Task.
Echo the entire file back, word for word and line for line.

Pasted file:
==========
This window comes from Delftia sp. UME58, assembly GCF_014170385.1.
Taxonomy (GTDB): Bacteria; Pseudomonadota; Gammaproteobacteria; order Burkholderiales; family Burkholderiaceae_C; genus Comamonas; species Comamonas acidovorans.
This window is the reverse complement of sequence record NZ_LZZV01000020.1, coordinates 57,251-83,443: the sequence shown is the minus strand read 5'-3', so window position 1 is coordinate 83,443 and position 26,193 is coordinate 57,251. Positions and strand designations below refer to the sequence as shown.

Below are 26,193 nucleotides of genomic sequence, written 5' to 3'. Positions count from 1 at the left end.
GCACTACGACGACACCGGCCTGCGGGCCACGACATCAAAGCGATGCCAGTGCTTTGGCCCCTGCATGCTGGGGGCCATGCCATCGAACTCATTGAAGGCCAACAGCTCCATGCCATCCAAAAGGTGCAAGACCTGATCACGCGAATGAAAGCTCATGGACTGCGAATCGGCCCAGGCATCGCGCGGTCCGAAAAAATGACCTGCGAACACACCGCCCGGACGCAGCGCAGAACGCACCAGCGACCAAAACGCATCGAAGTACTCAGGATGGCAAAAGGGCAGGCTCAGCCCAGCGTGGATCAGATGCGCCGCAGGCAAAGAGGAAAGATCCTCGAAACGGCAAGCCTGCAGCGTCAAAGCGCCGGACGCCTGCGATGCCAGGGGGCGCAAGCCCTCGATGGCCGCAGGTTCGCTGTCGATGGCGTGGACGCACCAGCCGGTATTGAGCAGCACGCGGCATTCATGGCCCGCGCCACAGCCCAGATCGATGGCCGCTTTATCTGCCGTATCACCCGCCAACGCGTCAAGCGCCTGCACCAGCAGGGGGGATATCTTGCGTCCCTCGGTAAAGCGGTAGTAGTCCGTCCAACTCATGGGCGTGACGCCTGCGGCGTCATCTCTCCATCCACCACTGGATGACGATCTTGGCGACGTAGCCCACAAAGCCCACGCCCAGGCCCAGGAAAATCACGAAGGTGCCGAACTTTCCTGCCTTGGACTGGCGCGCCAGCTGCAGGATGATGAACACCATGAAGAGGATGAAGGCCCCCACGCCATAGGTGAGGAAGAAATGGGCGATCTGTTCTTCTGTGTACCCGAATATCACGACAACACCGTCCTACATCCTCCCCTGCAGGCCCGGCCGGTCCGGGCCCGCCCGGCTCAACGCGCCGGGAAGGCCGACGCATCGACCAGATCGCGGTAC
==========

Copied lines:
This window comes from Delftia sp. UME58, assembly GCF_014170385.1.
Taxonomy (GTDB): Bacteria; Pseudomonadota; Gammaproteobacteria; order Burkholderiales; family Burkholderiaceae_C; genus Comamonas; species Comamonas acidovorans.
This window is the reverse complement of sequence record NZ_LZZV01000020.1, coordinates 57,251-83,443: the sequence shown is the minus strand read 5'-3', so window position 1 is coordinate 83,443 and position 26,193 is coordinate 57,251. Positions and strand designations below refer to the sequence as shown.

Below are 26,193 nucleotides of genomic sequence, written 5' to 3'. Positions count from 1 at the left end.
GCACTACGACGACACCGGCCTGCGGGCCACGACATCAAAGCGATGCCAGTGCTTTGGCCCCTGCATGCTGGGGGCCATGCCATCGAACTCATTGAAGGCCAACAGCTCCATGCCATCCAAAAGGTGCAAGACCTGATCACGCGAATGAAAGCTCATGGACTGCGAATCGGCCCAGGCATCGCGCGGTCCGAAAAAATGACCTGCGAACACACCGCCCGGACGCAGCGCAGAACGCACCAGCGACCAAAACGCATCGAAGTACTCAGGATGGCAAAAGGGCAGGCTCAGCCCAGCGTGGATCAGATGCGCCGCAGGCAAAGAGGAAAGATCCTCGAAACGGCAAGCCTGCAGCGTCAAAGCGCCGGACGCCTGCGATGCCAGGGGGCGCAAGCCCTCGATGGCCGCAGGTTCGCTGTCGATGGCGTGGACGCACCAGCCGGTATTGAGCAGCACGCGGCATTCATGGCCCGCGCCACAGCCCAGATCGATGGCCGCTTTATCTGCCGTATCACCCGCCAACGCGTCAAGCGCCTGCACCAGCAGGGGGGATATCTTGCGTCCCTCGGTAAAGCGGTAGTAGTCCGTCCAACTCATGGGCGTGACGCCTGCGGCGTCATCTCTCCATCCACCACTGGATGACGATCTTGGCGACGTAGCCCACAAAGCCCACGCCCAGGCCCAGGAAAATCACGAAGGTGCCGAACTTTCCTGCCTTGGACTGGCGCGCCAGCTGCAGGATGATGAACACCATGAAGAGGATGAAGGCCCCCACGCCATAGGTGAGGAAGAAATGGGCGATCTGTTCTTCTGTGTACCCGAATATCACGACAACACCGTCCTACATCCTCCCCTGCAGGCCCGGCCGGTCCGGGCCCGCCCGGCTCAACGCGCCGGGAAGGCCGACGCATCGACCAGATCGCGGTAC